The federal government is reviewing three years of payments to a major contractor at the Hanford Nuclear Reservation. The review follows growing concerns about a nuclear waste treatment plant at the southeast Washington site. Correspondent Anna King explains.

Photo courtesy Hanford.gov

When Governor Chris Gregoire leaves office in January, she’ll take with her nearly a quarter-century’s worth of expertise on one of the most contaminated places on Earth.

U.S. Department of Energy

Washington environmental regulators say a new 6,000 page plan for the Hanford Nuclear Reservation is very useful. But it lacks a definitive path forward for treating a large part of the radioactive sludge there.

Idaho Task Force Considers Nuclear Waste

Dec 3, 2012
Aaron Kunz / Boise State Public Radio

A task force in Idaho today issued a first draft of recommendations that could include the shipment of spent nuclear waste into the state.

Idaho LINE Commission Delays Recommendation

Nov 19, 2012

An Idaho task force is delaying its release of a draft proposal on ways to strengthen the state’s nuclear energy industry. EarthFix reporter Aaron Kunz was at the task force meeting Friday in Moscow and has the latest.

Now to the Hanford Nuclear Reservation in southeast Washington. Workers are readying pumping equipment at a slow-leaking radioactive waste tank in case the leak gets worse. A newly released report details why the tank became unstable.

Photo courtesy of U.S. Department of Energy

Managers at the Hanford Nuclear Reservation have confirmed that a radioactive waste tank has a slow leak. That waste isn’t getting into the environment. Richland Correspondent Anna King reports.

Energy Northwest

The federal Nuclear Regulatory Commission is looking into an 11-year emergency planning mistake at the Northwest’s only commercial nuclear power plant. Officials at the Columbia Generating Station in southeast Washington used faulty estimates of how much radiation could escape during a crisis.

Anna King / Northwest News Network

Hundreds of employees of the Northwest’s only commercial nuclear power plant celebrated Thursday. The Columbia Generating Station now is licensed to run for another 20 years. Correspondent Anna King was there.

The Nuclear Regulatory Commission approved the new 20 year license. That means the plant in southeast Washington will send up plumes of steam, visible for long distances across the desert until 2043. It took employees 5 years to finish the application process. Carl Adrian heads the Tri-City Development Council. He says the plant is an important employer here, but it’s more than that.

Photo courtesy DNFSB video

The Hanford Nuclear Reservation’s waste treatment plant is making progress on improving its safety culture. That’s the upshot of a hearing Tuesday in Washington, D.C. before a federal nuclear watchdog agency. But not everyone familiar with the nuclear site agreed with that positive assessment.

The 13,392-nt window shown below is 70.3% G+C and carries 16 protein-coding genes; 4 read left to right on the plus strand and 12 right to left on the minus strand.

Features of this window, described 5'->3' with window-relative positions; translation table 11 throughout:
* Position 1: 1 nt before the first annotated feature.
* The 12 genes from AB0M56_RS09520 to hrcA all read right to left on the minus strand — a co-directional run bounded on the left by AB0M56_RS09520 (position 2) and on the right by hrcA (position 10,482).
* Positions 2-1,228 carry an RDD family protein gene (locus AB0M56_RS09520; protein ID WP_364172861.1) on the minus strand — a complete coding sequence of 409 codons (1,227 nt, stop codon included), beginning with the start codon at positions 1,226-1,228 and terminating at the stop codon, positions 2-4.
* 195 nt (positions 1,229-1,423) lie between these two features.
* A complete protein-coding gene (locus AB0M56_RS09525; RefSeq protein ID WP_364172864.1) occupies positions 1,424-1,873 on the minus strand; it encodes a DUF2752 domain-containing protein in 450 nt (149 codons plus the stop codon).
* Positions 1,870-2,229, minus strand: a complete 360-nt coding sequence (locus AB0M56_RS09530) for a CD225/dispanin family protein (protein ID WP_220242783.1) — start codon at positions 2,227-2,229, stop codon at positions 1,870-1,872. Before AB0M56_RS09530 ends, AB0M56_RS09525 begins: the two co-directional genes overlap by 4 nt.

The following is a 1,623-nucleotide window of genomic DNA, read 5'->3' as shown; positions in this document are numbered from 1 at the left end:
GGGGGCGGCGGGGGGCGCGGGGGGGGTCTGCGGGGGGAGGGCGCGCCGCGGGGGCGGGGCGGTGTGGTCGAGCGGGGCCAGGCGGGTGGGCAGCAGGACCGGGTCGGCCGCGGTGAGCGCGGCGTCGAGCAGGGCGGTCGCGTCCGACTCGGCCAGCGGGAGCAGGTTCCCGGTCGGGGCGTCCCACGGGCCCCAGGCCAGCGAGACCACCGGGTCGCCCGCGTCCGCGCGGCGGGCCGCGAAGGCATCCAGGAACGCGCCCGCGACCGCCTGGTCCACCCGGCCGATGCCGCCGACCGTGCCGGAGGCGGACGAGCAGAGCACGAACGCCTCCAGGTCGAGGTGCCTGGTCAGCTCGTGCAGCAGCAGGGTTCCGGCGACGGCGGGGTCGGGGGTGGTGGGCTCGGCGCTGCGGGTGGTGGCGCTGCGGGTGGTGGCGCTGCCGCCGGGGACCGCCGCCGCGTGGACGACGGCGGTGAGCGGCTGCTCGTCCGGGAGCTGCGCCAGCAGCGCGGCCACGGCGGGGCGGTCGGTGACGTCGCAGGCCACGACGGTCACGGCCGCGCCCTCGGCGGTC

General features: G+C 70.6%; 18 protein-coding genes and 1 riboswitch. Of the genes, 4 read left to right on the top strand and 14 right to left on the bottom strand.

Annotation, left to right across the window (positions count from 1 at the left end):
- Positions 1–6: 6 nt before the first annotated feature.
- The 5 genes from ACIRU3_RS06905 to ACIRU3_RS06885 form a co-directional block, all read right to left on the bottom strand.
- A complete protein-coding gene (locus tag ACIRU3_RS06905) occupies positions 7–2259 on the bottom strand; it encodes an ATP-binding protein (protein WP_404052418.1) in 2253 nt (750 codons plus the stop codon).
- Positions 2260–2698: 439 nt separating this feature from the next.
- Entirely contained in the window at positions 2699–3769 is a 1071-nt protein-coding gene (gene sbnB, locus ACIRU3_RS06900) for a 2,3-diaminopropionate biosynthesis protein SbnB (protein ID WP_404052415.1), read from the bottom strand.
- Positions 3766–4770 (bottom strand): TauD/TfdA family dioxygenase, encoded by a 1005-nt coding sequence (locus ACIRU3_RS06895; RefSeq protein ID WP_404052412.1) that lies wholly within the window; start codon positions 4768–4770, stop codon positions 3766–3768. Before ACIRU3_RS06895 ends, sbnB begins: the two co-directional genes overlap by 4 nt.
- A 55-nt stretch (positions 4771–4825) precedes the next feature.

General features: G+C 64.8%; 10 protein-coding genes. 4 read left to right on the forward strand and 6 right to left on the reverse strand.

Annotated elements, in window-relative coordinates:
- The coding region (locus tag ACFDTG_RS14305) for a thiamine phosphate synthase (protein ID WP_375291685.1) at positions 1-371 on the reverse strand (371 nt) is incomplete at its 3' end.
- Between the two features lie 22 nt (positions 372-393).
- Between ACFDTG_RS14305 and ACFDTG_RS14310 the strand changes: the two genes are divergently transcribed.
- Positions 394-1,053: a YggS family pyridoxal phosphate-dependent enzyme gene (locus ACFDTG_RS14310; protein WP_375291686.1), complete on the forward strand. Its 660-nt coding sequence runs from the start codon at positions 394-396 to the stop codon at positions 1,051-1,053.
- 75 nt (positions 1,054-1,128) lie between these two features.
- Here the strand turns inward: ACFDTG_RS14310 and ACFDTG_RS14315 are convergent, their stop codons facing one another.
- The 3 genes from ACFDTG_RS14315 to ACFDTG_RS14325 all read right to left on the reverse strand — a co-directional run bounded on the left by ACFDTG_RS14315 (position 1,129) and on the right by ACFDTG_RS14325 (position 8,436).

The Department of Energy and its Hanford contractors have been under intense scrutiny after several whistleblowers and federal investigators found a “flawed” safety culture at the nuclear site. The hearing at the Defense Nuclear Facilities Safety Board was a progress report.

Photo courtesy of Energy Northwest

The Northwest’s only commercial nuclear power plant appears to have won permission to operate for another 20 years. That’s the word Friday from Energy Northwest, which operates the Columbia Generating Station in southeast Washington.

Photo credit: Donald Wall / Northwest News Network

The nuclear industry faces a generation gap. A lot of the people who run nuclear power plants are nearing retirement. Now the Obama Administration has awarded $6.3 million to Northwest universities to help train the next generation of nuclear leaders.

Donald Wall directs Washington State University’s Nuclear Radiation Center in Pullman. The reactor is surrounded by the university’s golf course.

Photo courtesy of NRC.gov

The utility Energy Northwest is launching a new TV ad campaign to improve the image of nuclear power. But as correspondent Anna King reports, the ads touting nuclear energy as green might be a tough sell.

Energy Northwest operates the only commercial nuclear power plant in the region. It’s called the Columbia Generating Station in Richland.

Photo credit: Anna King / Northwest News Network

RICHLAND, Wash. – The Department of Energy says a Hanford contractor tried to interfere with an investigation into nuclear safety at the site. That’s according to letters from top Energy officials in an ongoing debate over the site’s safety culture. Correspondent Anna King reports.

Energy Northwest / Northwest News Network

RICHLAND, Wash. – The Northwest’s only commercial nuclear reactor has received its final safety evaluation report from the federal Nuclear Regulatory Commission. That’s an important milestone in the effort to re-license the reactor for an additional 20 years near Richland, Washington.